The DOK Library Concept Centre (Delft, Netherlands)

DOK Library Concept Centre

Studiereis Nederland 20121213-15_DSC_4 (c) copyright 2011 VVBAD under Creative Commons Attribution license

Guest Blog Post by Christine F. Smith

From the beautiful spiral staircase of the Handelingenkamer Parliamentary library to the literal Book Mountain in Spijkenisse to the train station library in Haarlem, The Netherlands are an architectural haven for librarians and library-lovers alike. One library of particular architectural interest is the DOK Library Concept Centre (or “DOK”) in Delft. Built in the late 2000s the DOK is a veritable playground for the senses.

In 2008, blog “The Shifted Librarian” called the DOK the “Most Modern Library in the World” and Information Today did a cover piece on the DOK’s innovations. The following year, the library was highlighted in Architecture Week, and Library Journal named its creators Movers and Shakers in 2009. Indeed, Museum of the Future holds that even years after all of this recognition the library “still made a tremendous impression.”


So what is it that made the DOK so interesting in the library world? For starters, the Library Concept Centre came from a merger of art, music and traditional print libraries, each of which hold their own spot in the physical space, collections and programming. Library members can check out a book, a CD or a work of art while visiting the DOK. Beyond that, visitors can notice unique architectural qualities, from the red romance room to the children’s comic book space.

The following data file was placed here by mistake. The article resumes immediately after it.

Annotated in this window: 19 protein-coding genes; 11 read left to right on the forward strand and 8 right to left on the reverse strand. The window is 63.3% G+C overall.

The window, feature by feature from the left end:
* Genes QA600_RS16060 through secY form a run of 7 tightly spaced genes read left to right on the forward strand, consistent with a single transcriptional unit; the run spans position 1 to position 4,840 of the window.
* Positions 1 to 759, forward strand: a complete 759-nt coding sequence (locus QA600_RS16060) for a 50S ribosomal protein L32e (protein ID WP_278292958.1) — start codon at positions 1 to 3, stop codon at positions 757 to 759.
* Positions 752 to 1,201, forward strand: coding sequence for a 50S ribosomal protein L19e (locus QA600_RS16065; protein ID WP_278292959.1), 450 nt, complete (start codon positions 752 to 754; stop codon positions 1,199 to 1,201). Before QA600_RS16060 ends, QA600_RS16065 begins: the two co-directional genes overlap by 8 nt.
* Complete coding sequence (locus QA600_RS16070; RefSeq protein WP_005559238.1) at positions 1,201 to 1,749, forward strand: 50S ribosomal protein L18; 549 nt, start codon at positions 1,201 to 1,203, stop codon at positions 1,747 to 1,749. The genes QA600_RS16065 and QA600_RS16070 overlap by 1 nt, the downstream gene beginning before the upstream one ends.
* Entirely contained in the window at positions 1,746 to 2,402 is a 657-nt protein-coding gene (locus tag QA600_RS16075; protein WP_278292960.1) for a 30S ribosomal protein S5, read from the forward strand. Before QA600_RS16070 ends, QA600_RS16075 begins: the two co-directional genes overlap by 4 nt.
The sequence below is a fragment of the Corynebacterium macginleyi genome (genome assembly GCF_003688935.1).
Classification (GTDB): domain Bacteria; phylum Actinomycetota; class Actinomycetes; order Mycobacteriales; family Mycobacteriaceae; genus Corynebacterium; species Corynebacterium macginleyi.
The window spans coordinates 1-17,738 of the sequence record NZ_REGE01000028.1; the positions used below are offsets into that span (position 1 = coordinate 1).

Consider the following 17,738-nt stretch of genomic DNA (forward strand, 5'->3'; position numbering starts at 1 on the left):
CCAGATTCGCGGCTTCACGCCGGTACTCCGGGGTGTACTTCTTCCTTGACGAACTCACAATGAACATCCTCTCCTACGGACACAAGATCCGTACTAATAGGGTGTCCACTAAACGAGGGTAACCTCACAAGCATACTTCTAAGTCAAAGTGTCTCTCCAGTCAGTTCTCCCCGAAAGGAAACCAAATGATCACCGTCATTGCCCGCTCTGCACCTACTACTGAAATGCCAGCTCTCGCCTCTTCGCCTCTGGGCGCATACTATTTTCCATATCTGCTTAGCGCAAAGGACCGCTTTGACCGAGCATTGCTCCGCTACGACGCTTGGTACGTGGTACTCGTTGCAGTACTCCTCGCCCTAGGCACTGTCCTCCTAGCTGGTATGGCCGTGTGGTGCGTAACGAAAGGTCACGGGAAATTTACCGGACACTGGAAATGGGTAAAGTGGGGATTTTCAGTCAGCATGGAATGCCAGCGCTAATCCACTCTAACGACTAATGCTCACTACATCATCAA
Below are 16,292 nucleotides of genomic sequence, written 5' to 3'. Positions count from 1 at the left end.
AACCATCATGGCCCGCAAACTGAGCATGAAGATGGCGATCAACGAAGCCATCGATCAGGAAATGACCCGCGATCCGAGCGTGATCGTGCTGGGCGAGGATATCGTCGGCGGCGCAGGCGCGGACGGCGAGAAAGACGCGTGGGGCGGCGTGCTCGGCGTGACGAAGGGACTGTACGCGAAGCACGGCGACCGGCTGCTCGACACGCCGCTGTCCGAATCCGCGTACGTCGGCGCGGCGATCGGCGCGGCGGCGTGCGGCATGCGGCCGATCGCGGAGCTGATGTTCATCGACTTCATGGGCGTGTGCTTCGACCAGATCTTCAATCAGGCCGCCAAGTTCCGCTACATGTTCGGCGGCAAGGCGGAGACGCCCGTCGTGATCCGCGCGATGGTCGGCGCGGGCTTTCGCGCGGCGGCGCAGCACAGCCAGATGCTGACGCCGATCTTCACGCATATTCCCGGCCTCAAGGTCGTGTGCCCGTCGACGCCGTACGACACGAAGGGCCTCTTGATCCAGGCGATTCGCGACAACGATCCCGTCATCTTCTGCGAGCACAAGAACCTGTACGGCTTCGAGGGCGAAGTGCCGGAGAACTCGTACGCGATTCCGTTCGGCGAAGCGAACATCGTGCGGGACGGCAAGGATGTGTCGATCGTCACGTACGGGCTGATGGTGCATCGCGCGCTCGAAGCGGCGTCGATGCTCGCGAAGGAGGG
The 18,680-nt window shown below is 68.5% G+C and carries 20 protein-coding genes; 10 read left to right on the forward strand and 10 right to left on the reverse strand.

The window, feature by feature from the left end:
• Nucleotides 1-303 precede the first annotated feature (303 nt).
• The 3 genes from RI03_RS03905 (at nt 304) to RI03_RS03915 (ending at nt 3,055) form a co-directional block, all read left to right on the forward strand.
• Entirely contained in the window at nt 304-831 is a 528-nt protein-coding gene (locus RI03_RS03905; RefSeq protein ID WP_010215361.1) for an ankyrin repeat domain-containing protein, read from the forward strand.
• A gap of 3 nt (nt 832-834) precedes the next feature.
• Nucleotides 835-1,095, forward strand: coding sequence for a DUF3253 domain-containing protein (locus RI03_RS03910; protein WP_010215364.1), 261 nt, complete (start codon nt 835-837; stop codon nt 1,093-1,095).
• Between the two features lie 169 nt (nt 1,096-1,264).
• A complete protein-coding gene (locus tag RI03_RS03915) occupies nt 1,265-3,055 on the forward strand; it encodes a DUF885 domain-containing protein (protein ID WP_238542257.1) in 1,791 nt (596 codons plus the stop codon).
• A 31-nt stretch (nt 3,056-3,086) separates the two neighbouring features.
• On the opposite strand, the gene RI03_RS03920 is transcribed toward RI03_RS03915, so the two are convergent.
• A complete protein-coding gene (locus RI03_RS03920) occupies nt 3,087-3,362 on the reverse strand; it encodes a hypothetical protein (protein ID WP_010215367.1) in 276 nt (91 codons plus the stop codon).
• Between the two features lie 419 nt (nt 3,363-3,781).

I had the pleasure of visiting the DOK in May of 2013, and while the DOK space is now a few years old, the DOKLAB — a workshop housed inside of the DOK– continues to embrace change and generate innovative library initiatives for the DOK and other libraries around the world. One of their most recent creations that was demoed for us during our visit was the Bookbuster, “a multitouch application to promote reading among primary school children”. And while the DOK, like all institutions had its shortcomings, it was great to see that they still continued to move towards innovation.


Christine F. Smith, MLIS, has a passion for supporting communities and connecting people with information. With previous experience in public, academic and special libraries, she currently holds a school librarian position in Quebec, Canada and is an active member of her provincial, national and international library associations. She can be found on Twitter @bibliosmith.


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